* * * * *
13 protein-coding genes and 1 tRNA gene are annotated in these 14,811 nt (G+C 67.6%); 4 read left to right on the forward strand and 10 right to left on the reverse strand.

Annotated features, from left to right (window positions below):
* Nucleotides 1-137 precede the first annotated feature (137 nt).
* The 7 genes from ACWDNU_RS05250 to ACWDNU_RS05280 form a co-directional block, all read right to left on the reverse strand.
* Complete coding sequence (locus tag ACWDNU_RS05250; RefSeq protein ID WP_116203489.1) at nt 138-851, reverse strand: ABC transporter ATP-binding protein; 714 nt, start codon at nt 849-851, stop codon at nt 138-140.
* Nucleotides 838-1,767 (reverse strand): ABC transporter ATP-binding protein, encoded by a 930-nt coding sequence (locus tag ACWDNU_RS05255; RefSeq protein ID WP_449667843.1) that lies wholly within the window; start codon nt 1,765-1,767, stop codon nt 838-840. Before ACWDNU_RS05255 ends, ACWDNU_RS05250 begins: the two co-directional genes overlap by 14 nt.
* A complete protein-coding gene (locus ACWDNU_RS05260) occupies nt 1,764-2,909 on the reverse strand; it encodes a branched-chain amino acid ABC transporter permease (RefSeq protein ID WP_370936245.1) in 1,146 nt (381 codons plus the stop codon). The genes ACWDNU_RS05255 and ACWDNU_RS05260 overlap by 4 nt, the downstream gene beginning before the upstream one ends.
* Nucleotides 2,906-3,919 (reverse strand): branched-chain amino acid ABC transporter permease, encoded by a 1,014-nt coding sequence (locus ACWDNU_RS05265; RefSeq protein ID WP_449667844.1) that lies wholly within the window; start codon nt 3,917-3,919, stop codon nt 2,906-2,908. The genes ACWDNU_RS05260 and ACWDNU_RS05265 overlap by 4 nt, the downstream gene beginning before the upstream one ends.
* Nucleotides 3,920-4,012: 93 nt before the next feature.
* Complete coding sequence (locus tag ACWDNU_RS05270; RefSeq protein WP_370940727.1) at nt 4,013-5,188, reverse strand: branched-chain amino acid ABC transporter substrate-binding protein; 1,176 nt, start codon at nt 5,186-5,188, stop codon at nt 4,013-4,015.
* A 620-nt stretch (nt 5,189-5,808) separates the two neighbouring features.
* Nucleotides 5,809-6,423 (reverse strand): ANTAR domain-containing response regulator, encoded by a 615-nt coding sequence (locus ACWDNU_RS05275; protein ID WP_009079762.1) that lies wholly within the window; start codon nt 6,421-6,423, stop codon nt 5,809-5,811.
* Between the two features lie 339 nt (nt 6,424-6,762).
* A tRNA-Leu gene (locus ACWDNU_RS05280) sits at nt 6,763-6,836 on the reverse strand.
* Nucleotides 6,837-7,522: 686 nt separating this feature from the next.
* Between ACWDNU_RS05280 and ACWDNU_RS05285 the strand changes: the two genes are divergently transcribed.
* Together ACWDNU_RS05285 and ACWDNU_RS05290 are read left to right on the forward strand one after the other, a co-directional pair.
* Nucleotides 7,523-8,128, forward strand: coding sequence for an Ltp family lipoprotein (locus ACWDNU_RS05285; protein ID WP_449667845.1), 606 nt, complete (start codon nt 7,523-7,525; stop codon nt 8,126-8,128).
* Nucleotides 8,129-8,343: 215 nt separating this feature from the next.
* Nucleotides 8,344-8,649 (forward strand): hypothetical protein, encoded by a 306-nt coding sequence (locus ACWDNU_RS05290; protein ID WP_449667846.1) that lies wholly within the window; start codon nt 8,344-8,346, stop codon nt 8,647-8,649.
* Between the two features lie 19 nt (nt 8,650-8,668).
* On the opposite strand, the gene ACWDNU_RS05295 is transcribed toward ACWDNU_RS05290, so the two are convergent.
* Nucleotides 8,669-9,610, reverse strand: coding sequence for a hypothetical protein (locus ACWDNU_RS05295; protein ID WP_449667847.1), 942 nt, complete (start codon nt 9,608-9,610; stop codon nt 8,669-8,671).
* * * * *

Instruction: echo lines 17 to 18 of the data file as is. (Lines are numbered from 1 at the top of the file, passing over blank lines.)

* Together ACWDNU_RS05285 and ACWDNU_RS05290 are read left to right on the forward strand one after the other, a co-directional pair.
* Nucleotides 7,523-8,128, forward strand: coding sequence for an Ltp family lipoprotein (locus ACWDNU_RS05285; protein ID WP_449667845.1), 606 nt, complete (start codon nt 7,523-7,525; stop codon nt 8,126-8,128).